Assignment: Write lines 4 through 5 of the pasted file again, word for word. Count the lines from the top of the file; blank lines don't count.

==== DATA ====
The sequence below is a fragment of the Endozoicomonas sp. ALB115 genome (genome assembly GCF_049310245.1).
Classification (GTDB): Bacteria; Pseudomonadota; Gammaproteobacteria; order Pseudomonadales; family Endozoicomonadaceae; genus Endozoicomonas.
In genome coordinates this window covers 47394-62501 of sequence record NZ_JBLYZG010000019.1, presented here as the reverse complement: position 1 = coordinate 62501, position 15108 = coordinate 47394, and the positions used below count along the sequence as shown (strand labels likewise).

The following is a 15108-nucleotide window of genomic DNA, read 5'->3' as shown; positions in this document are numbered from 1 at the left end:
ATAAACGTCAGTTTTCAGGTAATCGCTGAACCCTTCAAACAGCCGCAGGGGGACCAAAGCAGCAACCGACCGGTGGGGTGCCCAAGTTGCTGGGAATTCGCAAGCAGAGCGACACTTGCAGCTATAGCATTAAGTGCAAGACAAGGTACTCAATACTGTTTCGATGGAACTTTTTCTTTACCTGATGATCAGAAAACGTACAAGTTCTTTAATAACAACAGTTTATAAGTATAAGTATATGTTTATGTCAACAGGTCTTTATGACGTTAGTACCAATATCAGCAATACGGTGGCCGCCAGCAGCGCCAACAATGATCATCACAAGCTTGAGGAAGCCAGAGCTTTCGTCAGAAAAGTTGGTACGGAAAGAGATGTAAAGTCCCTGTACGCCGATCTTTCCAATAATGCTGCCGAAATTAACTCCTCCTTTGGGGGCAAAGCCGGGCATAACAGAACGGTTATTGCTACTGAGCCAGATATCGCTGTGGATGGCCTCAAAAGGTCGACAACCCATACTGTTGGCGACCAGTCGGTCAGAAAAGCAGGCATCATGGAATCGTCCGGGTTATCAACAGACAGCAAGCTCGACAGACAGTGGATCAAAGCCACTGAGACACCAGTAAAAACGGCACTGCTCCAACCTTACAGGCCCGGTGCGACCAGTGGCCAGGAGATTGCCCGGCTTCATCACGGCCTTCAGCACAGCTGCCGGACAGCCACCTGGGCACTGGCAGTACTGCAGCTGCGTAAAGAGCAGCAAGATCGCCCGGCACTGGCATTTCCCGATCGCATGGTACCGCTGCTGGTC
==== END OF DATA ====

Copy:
The following is a 15108-nucleotide window of genomic DNA, read 5'->3' as shown; positions in this document are numbered from 1 at the left end:
ATAAACGTCAGTTTTCAGGTAATCGCTGAACCCTTCAAACAGCCGCAGGGGGACCAAAGCAGCAACCGACCGGTGGGGTGCCCAAGTTGCTGGGAATTCGCAAGCAGAGCGACACTTGCAGCTATAGCATTAAGTGCAAGACAAGGTACTCAATACTGTTTCGATGGAACTTTTTCTTTACCTGATGATCAGAAAACGTACAAGTTCTTTAATAACAACAGTTTATAAGTATAAGTATATGTTTATGTCAACAGGTCTTTATGACGTTAGTACCAATATCAGCAATACGGTGGCCGCCAGCAGCGCCAACAATGATCATCACAAGCTTGAGGAAGCCAGAGCTTTCGTCAGAAAAGTTGGTACGGAAAGAGATGTAAAGTCCCTGTACGCCGATCTTTCCAATAATGCTGCCGAAATTAACTCCTCCTTTGGGGGCAAAGCCGGGCATAACAGAACGGTTATTGCTACTGAGCCAGATATCGCTGTGGATGGCCTCAAAAGGTCGACAACCCATACTGTTGGCGACCAGTCGGTCAGAAAAGCAGGCATCATGGAATCGTCCGGGTTATCAACAGACAGCAAGCTCGACAGACAGTGGATCAAAGCCACTGAGACACCAGTAAAAACGGCACTGCTCCAACCTTACAGGCCCGGTGCGACCAGTGGCCAGGAGATTGCCCGGCTTCATCACGGCCTTCAGCACAGCTGCCGGACAGCCACCTGGGCACTGGCAGTACTGCAGCTGCGTAAAGAGCAGCAAGATCGCCCGGCACTGGCATTTCCCGATCGCATGGTACCGCTGCTGGTC